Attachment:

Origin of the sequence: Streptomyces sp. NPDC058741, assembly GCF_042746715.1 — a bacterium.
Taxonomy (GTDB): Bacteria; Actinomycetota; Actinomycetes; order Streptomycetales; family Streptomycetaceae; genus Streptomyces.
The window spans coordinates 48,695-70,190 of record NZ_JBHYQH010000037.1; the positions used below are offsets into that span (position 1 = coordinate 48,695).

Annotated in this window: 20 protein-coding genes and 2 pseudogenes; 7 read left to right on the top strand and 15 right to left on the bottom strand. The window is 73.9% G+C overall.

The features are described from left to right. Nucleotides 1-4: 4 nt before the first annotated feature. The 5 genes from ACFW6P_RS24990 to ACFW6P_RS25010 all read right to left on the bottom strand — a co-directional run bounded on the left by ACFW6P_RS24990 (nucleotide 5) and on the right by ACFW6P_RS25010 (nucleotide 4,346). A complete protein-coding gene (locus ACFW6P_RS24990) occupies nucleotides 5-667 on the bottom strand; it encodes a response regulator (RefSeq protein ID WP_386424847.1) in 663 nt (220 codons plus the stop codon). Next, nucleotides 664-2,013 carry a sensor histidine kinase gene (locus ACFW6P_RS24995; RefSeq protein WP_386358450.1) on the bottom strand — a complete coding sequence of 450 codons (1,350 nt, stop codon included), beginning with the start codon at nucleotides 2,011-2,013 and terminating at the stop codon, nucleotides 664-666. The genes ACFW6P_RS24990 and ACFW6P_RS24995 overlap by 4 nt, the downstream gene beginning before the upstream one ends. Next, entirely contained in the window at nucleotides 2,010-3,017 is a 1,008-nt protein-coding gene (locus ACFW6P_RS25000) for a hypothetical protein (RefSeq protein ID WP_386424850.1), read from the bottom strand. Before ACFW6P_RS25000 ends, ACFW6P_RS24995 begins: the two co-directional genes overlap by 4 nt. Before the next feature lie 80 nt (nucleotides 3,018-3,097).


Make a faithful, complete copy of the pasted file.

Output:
Origin of the sequence: Streptomyces sp. NPDC058741, assembly GCF_042746715.1 — a bacterium.
Taxonomy (GTDB): Bacteria; Actinomycetota; Actinomycetes; order Streptomycetales; family Streptomycetaceae; genus Streptomyces.
The window spans coordinates 48,695-70,190 of record NZ_JBHYQH010000037.1; the positions used below are offsets into that span (position 1 = coordinate 48,695).

Annotated in this window: 20 protein-coding genes and 2 pseudogenes; 7 read left to right on the top strand and 15 right to left on the bottom strand. The window is 73.9% G+C overall.

The features are described from left to right. Nucleotides 1-4: 4 nt before the first annotated feature. The 5 genes from ACFW6P_RS24990 to ACFW6P_RS25010 all read right to left on the bottom strand — a co-directional run bounded on the left by ACFW6P_RS24990 (nucleotide 5) and on the right by ACFW6P_RS25010 (nucleotide 4,346). A complete protein-coding gene (locus ACFW6P_RS24990) occupies nucleotides 5-667 on the bottom strand; it encodes a response regulator (RefSeq protein ID WP_386424847.1) in 663 nt (220 codons plus the stop codon). Next, nucleotides 664-2,013 carry a sensor histidine kinase gene (locus ACFW6P_RS24995; RefSeq protein WP_386358450.1) on the bottom strand — a complete coding sequence of 450 codons (1,350 nt, stop codon included), beginning with the start codon at nucleotides 2,011-2,013 and terminating at the stop codon, nucleotides 664-666. The genes ACFW6P_RS24990 and ACFW6P_RS24995 overlap by 4 nt, the downstream gene beginning before the upstream one ends. Next, entirely contained in the window at nucleotides 2,010-3,017 is a 1,008-nt protein-coding gene (locus ACFW6P_RS25000) for a hypothetical protein (RefSeq protein ID WP_386424850.1), read from the bottom strand. Before ACFW6P_RS25000 ends, ACFW6P_RS24995 begins: the two co-directional genes overlap by 4 nt. Before the next feature lie 80 nt (nucleotides 3,018-3,097).